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Wall Street's record surge, Aussie markets follow suit as US close to rescue deal

Business

The ASX jumped back above 5000 points this morning following the lead from the US where stocks soared in Dow’s biggest one day percentage gain since 1933.

 

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The jump in the US was sparked by claims that Congress was close to signing off on an economic rescue package.

In Australia, the big gains at the open of trade lost some puff but the ASX 200 was still up by 174 points by mid morning.

Big gains were made by Qantas after it secured debt financing of $1.05 billion against its aircraft to aid liquidity. Its shares were up 23 per cent after the announcement.

Wesfarmers also announced it would close 25 of its stores in New Zealand and its 53 NZ Bunnings outlets would be closed to the public but remain open for trades. Its shares jumped 52 cents in mid-morning trade.

Domino’s shares went against the trend, falling almost 6 per cent in morning trade after it said it stores in New Zealand would close for at least four weeks.

Domino’s management said it was responding to quickly implement new operational methods including changes to transition to more delivery orders and reduce cash payments through its zero contact strategy.

“Domino’s is observing an increase in delivery orders and is hiring more drivers in all regions,” it said.

Afterpay was also among the big winners with a continuation its share resurgence with a 25 per cent jump.

Brisbane-based Vita Group said it temporarily close its network of aesthetic clinics within its Skin-Health and Wellness (SHAW) channel.

It said its 21 clinics, including 13 Artisan branded and eight non-Artisan branded clinics, will be closed from Thursday for an indefinite period.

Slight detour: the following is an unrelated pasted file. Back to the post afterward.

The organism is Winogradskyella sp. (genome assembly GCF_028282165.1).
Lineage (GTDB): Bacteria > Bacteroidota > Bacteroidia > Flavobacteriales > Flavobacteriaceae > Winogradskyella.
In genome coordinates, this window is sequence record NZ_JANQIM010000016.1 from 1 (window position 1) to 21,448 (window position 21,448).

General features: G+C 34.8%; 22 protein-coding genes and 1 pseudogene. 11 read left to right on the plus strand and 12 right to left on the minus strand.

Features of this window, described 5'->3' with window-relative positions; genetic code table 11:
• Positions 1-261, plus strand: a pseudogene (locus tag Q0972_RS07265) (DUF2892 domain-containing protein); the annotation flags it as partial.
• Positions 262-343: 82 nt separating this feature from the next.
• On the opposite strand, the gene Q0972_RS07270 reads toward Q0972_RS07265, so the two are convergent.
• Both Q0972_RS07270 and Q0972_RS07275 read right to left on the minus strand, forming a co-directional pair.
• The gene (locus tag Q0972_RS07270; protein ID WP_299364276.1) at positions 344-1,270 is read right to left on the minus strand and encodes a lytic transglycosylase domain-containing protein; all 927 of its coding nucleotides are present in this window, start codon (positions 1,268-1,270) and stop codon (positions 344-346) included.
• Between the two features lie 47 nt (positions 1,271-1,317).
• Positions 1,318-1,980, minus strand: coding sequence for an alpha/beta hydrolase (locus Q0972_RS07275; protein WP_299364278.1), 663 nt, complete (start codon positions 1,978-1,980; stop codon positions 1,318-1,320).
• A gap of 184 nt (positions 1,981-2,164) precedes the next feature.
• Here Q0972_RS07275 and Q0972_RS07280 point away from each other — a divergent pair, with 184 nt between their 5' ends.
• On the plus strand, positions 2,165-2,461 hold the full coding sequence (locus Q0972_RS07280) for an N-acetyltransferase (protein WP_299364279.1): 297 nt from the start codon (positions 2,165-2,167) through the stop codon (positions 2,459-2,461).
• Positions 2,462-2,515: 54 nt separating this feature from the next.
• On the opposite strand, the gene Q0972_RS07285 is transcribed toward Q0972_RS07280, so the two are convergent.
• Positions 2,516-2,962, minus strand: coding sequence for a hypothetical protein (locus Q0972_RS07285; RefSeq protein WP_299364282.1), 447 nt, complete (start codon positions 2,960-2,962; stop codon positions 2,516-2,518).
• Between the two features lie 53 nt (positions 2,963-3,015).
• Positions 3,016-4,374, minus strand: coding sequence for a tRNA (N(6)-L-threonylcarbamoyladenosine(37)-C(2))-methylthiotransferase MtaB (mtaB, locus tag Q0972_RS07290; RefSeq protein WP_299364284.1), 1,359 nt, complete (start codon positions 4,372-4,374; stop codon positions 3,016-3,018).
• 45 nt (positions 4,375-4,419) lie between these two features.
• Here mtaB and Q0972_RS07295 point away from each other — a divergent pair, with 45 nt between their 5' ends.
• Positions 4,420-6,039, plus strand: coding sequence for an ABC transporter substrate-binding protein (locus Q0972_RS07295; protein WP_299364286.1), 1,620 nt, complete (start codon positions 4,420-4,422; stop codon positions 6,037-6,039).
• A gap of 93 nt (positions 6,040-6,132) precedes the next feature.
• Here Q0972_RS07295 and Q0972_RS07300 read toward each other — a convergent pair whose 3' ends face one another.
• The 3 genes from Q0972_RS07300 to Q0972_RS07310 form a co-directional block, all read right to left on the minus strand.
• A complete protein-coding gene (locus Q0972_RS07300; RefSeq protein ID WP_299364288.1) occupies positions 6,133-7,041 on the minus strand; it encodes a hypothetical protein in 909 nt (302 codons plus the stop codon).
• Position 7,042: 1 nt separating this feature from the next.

Impacts arising from this decision were being assessed.

The rise in the Australian market appeared to shrug off claims that downturn in the economy would be worse than the global financial crisis.

Westpac also predicted a Budget deficit of $90 billion for 2019-20, widening to $160 billion for 2020-21 after which the federal debt would soar to $820 billion, or 40 per cent of GDP.

In the US all three main US stock indexes rebounded strongly from Monday’s brutal selloff as the coronavirus outbreak forced entire nations to shut down.

Senior Democrats and Republicans said on Tuesday they were close to a deal on a $US2 trillion ($A3.4 trillion) stimulus bill, aimed at providing financial aid to Americans out of work and help for distressed industries, injecting optimism following the biggest sell-off since the financial crisis.

The expected legislative measure adds to aggressive action announced by the Federal Reserve in recent days, including the purchase of corporate bonds and announcing that the US central bank will make direct loans to companies.

King Lip, chief investment strategist at Baker Avenue Asset Management in San Francisco, said expectations on the stimulus bill were driving optimism on Wall Street, but he said his firm was still waiting to buy back into the market.

“With all of this stimulus, we just need a catalyst to spark the fire,” Lip said. “That spark will be a peaking of the cases, and when it starts to come down, I think that’s when everything gets lit up.”

Investors were also pleased after President Donald Trump said on Monday that he was considering how to restart parts of business life when a 15-day shutdown ends next week, even as the highly contagious virus spreads rapidly and poorly equipped hospitals struggle with a wave of deadly cases.

A separate proposal in the US House of Representatives to grant airlines and contractors a $US40 billion ($A67 billion) bailout lifted the S&P 1500 airlines index by 15 per cent.

The severity of the spread of COVID-19 and the expectations of aggressive stimulus measures have whipsawed financial markets and ended an 11-year bull market.

Boeing Co powered the Dow’s gains, jumping nearly 21 per cent after chief executive Dave Calhoun said the plane maker expected the 737 MAX jet to return to service by mid-year. Its shares have lost nearly two-thirds of their value so far in 2020.

Data on Monday showed US business activity hit a record low in March, bolstering expert views that the economy was already in a recession.

Traders were still weighing the uncertainty of the path of the coronavirus outbreak.

“We don’t know how long it’s going to take to peak. We don’t know how to treat it. We don’t have a vaccine. So all of those uncertainties are causing a myriad of aftershocks,” said Nancy Perez, senior portfolio manager at Boston Private Wealth in Miami.

The Dow Jones Industrial Average soared 11.37 per cent to end at 20,704.91 points, while the S&P 500 jumped 9.38 per cent to 2447.33. The Nasdaq Composite rallied 8.12 per cent to 7417.86.

 

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